The recently passed Patient Protection and Affordable Care Act takes great strides to restore competition in health insurance markets and to protect consumers from faulty and ineffective products. The law will establish health insurance exchanges where consumers will be able to directly compare costs and understand what they’re paying for and provide standards to insurance companies to present information about their policies in a clear and consistent fashion. It will also require insurers to publicly justify rate increases in advance, which will prevent unreasonable rate hikes and give consumers warning before their rates go up.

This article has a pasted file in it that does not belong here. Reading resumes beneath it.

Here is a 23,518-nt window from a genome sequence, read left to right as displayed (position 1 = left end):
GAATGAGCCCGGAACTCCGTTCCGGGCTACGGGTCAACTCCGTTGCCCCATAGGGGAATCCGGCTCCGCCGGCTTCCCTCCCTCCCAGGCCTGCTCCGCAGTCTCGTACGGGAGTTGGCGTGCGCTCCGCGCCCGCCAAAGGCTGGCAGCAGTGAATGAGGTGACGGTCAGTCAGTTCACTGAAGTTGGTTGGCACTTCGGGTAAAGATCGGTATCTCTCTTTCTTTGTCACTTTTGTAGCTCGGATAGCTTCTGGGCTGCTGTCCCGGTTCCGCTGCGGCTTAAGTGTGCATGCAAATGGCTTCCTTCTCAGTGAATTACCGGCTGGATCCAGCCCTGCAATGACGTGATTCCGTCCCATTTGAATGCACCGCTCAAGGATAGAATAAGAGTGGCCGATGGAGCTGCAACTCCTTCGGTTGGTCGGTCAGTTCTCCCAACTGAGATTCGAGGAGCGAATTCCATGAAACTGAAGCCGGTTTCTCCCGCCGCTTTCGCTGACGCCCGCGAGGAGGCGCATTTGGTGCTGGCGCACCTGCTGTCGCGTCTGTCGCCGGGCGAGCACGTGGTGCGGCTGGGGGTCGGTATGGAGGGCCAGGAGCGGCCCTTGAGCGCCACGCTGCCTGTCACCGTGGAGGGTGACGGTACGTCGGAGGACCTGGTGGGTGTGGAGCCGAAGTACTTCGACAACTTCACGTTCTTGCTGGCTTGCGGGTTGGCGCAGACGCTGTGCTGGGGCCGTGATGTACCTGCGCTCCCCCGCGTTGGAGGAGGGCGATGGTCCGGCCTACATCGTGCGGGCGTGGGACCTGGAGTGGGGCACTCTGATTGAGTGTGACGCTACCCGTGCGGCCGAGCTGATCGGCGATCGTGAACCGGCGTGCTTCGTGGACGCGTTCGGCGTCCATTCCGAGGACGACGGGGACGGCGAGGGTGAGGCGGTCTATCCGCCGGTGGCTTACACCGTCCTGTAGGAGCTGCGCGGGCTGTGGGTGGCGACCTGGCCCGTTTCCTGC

But anticompetitive, deceptive, and egregious practices by health insurers have the potential to undermine Congress’ efforts to create choice and transparency in health insurance markets. It is critical that the Obama administration take action to reverse years of regulatory neglect in the health care industry. One step the administration can take is to create a vigorous health insurance consumer protection program at the Federal Trade Commission. The FTC has long used its authority to protect consumers in areas such as financial services and can do the same for those who hold health insurance. A new division could prevent egregious and fraudulent practices, make more information available to consumers, and inform marketplace participants of how to play by the rules through studies, hearings, and industry conferences.
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